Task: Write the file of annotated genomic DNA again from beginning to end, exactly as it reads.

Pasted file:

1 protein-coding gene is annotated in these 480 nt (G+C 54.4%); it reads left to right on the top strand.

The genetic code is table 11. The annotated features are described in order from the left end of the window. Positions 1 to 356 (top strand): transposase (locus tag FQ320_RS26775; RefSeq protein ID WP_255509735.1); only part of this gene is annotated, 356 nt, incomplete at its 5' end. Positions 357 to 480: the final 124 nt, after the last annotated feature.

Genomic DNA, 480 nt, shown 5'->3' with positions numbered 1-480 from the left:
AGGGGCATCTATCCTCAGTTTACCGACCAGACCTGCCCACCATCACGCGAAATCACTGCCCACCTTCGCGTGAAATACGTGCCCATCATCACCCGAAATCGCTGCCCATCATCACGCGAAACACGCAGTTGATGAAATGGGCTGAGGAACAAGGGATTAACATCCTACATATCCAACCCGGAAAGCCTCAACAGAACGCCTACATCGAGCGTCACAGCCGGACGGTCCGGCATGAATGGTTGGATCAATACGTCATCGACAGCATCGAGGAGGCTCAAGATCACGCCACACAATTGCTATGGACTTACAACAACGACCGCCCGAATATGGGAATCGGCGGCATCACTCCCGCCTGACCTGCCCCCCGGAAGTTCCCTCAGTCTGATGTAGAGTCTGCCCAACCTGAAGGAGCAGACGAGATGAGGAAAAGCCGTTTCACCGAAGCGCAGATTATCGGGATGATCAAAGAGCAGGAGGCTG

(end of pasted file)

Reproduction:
1 protein-coding gene is annotated in these 480 nt (G+C 54.4%); it reads left to right on the top strand.

The genetic code is table 11. The annotated features are described in order from the left end of the window. Positions 1 to 356 (top strand): transposase (locus tag FQ320_RS26775; RefSeq protein ID WP_255509735.1); only part of this gene is annotated, 356 nt, incomplete at its 5' end. Positions 357 to 480: the final 124 nt, after the last annotated feature.

Genomic DNA, 480 nt, shown 5'->3' with positions numbered 1-480 from the left:
AGGGGCATCTATCCTCAGTTTACCGACCAGACCTGCCCACCATCACGCGAAATCACTGCCCACCTTCGCGTGAAATACGTGCCCATCATCACCCGAAATCGCTGCCCATCATCACGCGAAACACGCAGTTGATGAAATGGGCTGAGGAACAAGGGATTAACATCCTACATATCCAACCCGGAAAGCCTCAACAGAACGCCTACATCGAGCGTCACAGCCGGACGGTCCGGCATGAATGGTTGGATCAATACGTCATCGACAGCATCGAGGAGGCTCAAGATCACGCCACACAATTGCTATGGACTTACAACAACGACCGCCCGAATATGGGAATCGGCGGCATCACTCCCGCCTGACCTGCCCCCCGGAAGTTCCCTCAGTCTGATGTAGAGTCTGCCCAACCTGAAGGAGCAGACGAGATGAGGAAAAGCCGTTTCACCGAAGCGCAGATTATCGGGATGATCAAAGAGCAGGAGGCTG